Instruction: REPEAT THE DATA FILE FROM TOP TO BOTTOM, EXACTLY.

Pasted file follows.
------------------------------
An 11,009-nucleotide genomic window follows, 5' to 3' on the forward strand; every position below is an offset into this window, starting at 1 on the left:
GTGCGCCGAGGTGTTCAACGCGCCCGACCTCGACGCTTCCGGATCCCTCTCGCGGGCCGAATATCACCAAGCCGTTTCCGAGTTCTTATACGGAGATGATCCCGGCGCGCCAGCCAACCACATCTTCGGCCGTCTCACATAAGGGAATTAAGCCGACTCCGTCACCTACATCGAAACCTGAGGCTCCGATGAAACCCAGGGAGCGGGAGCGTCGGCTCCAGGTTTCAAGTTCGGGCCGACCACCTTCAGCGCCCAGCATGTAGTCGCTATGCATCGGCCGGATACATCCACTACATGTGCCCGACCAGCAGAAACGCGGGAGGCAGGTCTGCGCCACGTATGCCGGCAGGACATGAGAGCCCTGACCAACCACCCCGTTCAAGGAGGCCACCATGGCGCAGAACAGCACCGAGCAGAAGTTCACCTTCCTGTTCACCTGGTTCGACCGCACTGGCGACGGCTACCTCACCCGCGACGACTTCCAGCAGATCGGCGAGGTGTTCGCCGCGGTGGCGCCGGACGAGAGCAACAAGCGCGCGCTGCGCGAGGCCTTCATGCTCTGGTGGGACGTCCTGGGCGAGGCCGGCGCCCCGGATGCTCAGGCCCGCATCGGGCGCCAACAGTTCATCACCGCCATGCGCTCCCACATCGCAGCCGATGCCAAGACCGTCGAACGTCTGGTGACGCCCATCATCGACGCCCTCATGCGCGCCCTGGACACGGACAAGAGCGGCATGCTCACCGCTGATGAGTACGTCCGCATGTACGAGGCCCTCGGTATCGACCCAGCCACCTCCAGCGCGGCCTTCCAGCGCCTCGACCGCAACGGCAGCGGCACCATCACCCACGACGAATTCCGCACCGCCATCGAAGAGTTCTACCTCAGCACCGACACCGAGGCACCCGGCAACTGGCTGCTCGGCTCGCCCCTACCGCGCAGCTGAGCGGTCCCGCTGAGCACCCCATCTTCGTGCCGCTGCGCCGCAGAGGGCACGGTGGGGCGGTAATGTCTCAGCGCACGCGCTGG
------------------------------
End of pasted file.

An 11,009-nucleotide genomic window follows, 5' to 3' on the forward strand; every position below is an offset into this window, starting at 1 on the left:
GTGCGCCGAGGTGTTCAACGCGCCCGACCTCGACGCTTCCGGATCCCTCTCGCGGGCCGAATATCACCAAGCCGTTTCCGAGTTCTTATACGGAGATGATCCCGGCGCGCCAGCCAACCACATCTTCGGCCGTCTCACATAAGGGAATTAAGCCGACTCCGTCACCTACATCGAAACCTGAGGCTCCGATGAAACCCAGGGAGCGGGAGCGTCGGCTCCAGGTTTCAAGTTCGGGCCGACCACCTTCAGCGCCCAGCATGTAGTCGCTATGCATCGGCCGGATACATCCACTACATGTGCCCGACCAGCAGAAACGCGGGAGGCAGGTCTGCGCCACGTATGCCGGCAGGACATGAGAGCCCTGACCAACCACCCCGTTCAAGGAGGCCACCATGGCGCAGAACAGCACCGAGCAGAAGTTCACCTTCCTGTTCACCTGGTTCGACCGCACTGGCGACGGCTACCTCACCCGCGACGACTTCCAGCAGATCGGCGAGGTGTTCGCCGCGGTGGCGCCGGACGAGAGCAACAAGCGCGCGCTGCGCGAGGCCTTCATGCTCTGGTGGGACGTCCTGGGCGAGGCCGGCGCCCCGGATGCTCAGGCCCGCATCGGGCGCCAACAGTTCATCACCGCCATGCGCTCCCACATCGCAGCCGATGCCAAGACCGTCGAACGTCTGGTGACGCCCATCATCGACGCCCTCATGCGCGCCCTGGACACGGACAAGAGCGGCATGCTCACCGCTGATGAGTACGTCCGCATGTACGAGGCCCTCGGTATCGACCCAGCCACCTCCAGCGCGGCCTTCCAGCGCCTCGACCGCAACGGCAGCGGCACCATCACCCACGACGAATTCCGCACCGCCATCGAAGAGTTCTACCTCAGCACCGACACCGAGGCACCCGGCAACTGGCTGCTCGGCTCGCCCCTACCGCGCAGCTGAGCGGTCCCGCTGAGCACCCCATCTTCGTGCCGCTGCGCCGCAGAGGGCACGGTGGGGCGGTAATGTCTCAGCGCACGCGCTGG